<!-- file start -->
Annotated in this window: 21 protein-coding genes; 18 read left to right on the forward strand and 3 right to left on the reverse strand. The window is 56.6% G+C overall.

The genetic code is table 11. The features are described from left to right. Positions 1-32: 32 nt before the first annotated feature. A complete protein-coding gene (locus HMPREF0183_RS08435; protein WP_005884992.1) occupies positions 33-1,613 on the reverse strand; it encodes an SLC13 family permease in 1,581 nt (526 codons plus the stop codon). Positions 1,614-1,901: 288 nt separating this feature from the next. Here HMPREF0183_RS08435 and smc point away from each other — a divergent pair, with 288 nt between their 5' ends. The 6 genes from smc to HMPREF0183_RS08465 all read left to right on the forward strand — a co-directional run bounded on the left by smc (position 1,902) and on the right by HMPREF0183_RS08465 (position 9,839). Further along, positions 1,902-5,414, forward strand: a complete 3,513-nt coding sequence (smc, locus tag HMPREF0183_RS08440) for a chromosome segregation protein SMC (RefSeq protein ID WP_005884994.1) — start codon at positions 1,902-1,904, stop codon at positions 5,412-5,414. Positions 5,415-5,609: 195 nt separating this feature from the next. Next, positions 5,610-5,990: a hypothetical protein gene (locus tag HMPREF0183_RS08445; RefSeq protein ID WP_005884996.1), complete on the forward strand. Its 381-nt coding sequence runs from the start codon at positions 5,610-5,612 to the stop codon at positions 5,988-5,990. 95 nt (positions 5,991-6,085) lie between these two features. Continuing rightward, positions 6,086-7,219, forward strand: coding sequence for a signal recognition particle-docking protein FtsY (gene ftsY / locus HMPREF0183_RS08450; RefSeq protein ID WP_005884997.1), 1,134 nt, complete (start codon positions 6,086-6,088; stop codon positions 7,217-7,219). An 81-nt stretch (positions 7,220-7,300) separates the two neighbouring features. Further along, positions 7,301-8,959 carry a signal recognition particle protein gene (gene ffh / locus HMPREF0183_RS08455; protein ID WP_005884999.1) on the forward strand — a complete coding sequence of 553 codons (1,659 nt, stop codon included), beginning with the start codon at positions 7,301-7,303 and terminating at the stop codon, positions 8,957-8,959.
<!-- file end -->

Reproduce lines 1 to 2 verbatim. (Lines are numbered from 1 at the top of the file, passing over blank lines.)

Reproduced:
Annotated in this window: 21 protein-coding genes; 18 read left to right on the forward strand and 3 right to left on the reverse strand. The window is 56.6% G+C overall.

The genetic code is table 11. The features are described from left to right. Positions 1-32: 32 nt before the first annotated feature. A complete protein-coding gene (locus HMPREF0183_RS08435; protein WP_005884992.1) occupies positions 33-1,613 on the reverse strand; it encodes an SLC13 family permease in 1,581 nt (526 codons plus the stop codon). Positions 1,614-1,901: 288 nt separating this feature from the next. Here HMPREF0183_RS08435 and smc point away from each other — a divergent pair, with 288 nt between their 5' ends. The 6 genes from smc to HMPREF0183_RS08465 all read left to right on the forward strand — a co-directional run bounded on the left by smc (position 1,902) and on the right by HMPREF0183_RS08465 (position 9,839). Further along, positions 1,902-5,414, forward strand: a complete 3,513-nt coding sequence (smc, locus tag HMPREF0183_RS08440) for a chromosome segregation protein SMC (RefSeq protein ID WP_005884994.1) — start codon at positions 1,902-1,904, stop codon at positions 5,412-5,414. Positions 5,415-5,609: 195 nt separating this feature from the next. Next, positions 5,610-5,990: a hypothetical protein gene (locus tag HMPREF0183_RS08445; RefSeq protein ID WP_005884996.1), complete on the forward strand. Its 381-nt coding sequence runs from the start codon at positions 5,610-5,612 to the stop codon at positions 5,988-5,990. 95 nt (positions 5,991-6,085) lie between these two features. Continuing rightward, positions 6,086-7,219, forward strand: coding sequence for a signal recognition particle-docking protein FtsY (gene ftsY / locus HMPREF0183_RS08450; RefSeq protein ID WP_005884997.1), 1,134 nt, complete (start codon positions 6,086-6,088; stop codon positions 7,217-7,219). An 81-nt stretch (positions 7,220-7,300) separates the two neighbouring features. Further along, positions 7,301-8,959 carry a signal recognition particle protein gene (gene ffh / locus HMPREF0183_RS08455; protein ID WP_005884999.1) on the forward strand — a complete coding sequence of 553 codons (1,659 nt, stop codon included), beginning with the start codon at positions 7,301-7,303 and terminating at the stop codon, positions 8,957-8,959.